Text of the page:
The U.S. Supreme Court on Monday declined to hear the broadband industry's challenge of Obama-era net neutrality rules.
In 2016, a U.S. Court of Appeals for the District of Columbia Circuit ruling upheld the Obama-era net neutrality regulations aimed at ensuring a free and open internet. These rules have since been repealed by President Donald Trump’s administration. But on Monday, the U.S. Supreme Court declined to take up the 2016's case. The petitions were filed by AT&T and broadband lobby groups NCTA, CTIA, USTelecom, and the American Cable Association.
In the Supreme Court's case, the Trump administration and internet service providers had asked justices to wipe away 2016's ruling by the lower court that had temporarily preserved the net neutrality regulations championed by former President Barack Obama.
According to the Supreme Court announcement on Monday, Justices Clarence Thomas, Samuel Alito, and Neil Gorsuch "would grant the petitions, vacate the judgment of the United States Court of Appeals for the District of Columbia Circuit [which upheld the FCC's net neutrality order], and remand to that court with instructions to dismiss the cases as moot."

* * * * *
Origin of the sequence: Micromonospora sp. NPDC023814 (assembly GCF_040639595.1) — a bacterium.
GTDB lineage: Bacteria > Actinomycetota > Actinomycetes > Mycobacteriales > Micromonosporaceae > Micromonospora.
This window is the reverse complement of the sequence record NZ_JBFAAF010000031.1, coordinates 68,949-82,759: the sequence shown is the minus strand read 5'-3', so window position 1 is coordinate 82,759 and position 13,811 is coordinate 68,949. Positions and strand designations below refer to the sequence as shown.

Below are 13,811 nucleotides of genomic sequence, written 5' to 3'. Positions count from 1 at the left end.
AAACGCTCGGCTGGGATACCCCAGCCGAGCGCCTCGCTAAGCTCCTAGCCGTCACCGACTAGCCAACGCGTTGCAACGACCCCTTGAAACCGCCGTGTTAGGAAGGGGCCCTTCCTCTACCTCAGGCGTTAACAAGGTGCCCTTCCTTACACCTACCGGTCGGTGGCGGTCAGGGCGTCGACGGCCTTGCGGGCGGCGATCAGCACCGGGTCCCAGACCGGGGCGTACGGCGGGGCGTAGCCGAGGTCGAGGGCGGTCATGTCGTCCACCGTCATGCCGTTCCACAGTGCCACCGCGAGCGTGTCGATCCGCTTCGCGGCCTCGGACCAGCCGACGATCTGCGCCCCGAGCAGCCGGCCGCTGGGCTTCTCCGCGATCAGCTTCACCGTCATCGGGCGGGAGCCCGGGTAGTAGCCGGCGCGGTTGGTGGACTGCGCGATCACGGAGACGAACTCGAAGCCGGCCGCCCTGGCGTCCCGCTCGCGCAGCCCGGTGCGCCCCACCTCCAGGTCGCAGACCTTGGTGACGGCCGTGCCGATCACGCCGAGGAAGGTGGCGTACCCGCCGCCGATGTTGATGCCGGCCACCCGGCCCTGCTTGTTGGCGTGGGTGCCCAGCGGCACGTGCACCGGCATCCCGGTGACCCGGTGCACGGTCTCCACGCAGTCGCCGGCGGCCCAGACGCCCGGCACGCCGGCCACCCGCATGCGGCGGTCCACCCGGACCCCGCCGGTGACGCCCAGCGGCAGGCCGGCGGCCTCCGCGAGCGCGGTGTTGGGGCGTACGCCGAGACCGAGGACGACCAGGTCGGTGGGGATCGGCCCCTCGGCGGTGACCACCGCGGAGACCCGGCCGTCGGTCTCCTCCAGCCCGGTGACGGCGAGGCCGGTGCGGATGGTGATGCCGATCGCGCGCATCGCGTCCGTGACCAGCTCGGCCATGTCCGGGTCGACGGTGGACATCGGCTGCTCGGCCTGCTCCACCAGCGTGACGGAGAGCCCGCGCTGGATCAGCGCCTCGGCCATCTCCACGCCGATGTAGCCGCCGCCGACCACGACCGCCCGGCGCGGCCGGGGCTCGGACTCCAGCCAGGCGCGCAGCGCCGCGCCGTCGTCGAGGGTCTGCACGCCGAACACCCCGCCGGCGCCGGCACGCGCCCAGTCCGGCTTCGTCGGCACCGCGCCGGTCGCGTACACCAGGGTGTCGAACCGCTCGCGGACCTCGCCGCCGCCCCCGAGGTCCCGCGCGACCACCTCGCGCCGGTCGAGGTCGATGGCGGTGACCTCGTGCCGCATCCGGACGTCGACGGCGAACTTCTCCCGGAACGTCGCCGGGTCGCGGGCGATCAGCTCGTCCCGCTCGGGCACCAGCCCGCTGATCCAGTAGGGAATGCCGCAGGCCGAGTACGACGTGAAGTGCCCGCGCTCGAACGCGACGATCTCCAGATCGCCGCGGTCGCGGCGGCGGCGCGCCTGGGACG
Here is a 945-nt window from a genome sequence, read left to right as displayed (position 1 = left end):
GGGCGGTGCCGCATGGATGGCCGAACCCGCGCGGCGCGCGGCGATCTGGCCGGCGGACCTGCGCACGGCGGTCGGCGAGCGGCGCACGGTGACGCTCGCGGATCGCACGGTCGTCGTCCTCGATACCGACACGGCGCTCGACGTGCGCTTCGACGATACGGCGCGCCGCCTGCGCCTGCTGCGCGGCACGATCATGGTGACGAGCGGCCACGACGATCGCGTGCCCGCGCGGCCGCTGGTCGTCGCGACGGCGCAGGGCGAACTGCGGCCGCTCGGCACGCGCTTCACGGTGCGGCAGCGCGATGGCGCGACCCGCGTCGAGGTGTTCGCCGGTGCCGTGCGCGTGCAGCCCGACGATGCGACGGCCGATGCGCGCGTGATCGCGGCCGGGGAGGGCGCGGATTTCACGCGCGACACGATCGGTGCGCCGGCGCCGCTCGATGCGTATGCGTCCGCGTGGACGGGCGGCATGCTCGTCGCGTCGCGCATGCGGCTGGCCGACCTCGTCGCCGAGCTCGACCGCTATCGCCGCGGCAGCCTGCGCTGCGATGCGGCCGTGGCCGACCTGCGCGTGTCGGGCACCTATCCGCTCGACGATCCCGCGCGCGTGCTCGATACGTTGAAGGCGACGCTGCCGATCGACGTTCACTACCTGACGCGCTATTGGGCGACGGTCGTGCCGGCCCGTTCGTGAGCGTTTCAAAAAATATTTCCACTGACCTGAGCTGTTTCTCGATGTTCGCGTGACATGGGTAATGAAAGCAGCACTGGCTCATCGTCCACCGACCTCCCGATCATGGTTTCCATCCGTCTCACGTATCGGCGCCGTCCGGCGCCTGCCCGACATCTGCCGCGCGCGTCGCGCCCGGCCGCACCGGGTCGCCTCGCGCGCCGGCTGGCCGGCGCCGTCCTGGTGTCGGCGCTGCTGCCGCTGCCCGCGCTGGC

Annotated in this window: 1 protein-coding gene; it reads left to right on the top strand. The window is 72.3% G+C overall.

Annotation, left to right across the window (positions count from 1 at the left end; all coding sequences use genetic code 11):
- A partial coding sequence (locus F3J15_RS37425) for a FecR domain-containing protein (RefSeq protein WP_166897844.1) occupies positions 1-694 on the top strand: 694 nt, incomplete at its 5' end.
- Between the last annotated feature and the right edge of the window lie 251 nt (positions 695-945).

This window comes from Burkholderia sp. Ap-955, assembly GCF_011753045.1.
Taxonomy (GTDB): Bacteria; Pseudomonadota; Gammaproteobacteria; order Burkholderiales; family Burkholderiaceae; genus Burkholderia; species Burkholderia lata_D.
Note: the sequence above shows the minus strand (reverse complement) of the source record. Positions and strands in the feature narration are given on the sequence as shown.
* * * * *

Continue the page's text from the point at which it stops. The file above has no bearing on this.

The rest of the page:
The Federal Communications Commission voted 3-2 in December along party lines to reverse the rules adopted under Obama in 2015 that had barred internet service providers from blocking or throttling traffic, or offering paid fast lanes, also known as paid prioritization.
The new FCC rules went into effect in June and give internet service providers greater power to regulate the content that customers access. Thes new rules are the subject of a separate legal fight after being challenged by many of the groups that backed net neutrality.
The legal battle over net neutrality will continue and could potentially reach the Supreme Court again in a separate case. The Pai-led FCC is defending its net neutrality repeal against a lawsuit filed by dozens of litigants, including 22 state attorneys general, consumer advocacy groups, and tech companies.
Today's Supreme Court decision means that the DC Circuit court's previous decision upholding both the FCC's classification of broadband as a telecommunications service, and its rules prohibiting broadband providers from blocking or degrading Internet content, remain in place. And since the 2016 ruling is established as binding law, the FCC's arguments against net neutrality could futher weaken.
The Justice Department has also filed suit to block California’s state net neutrality law from taking effect in January.
The net neutrality repeal was supported by providers like Comcast Corp, AT&T Inc and Verizon Communications Inc. It was opposed by internet companies like Facebook, Amazon.com and Alphabet.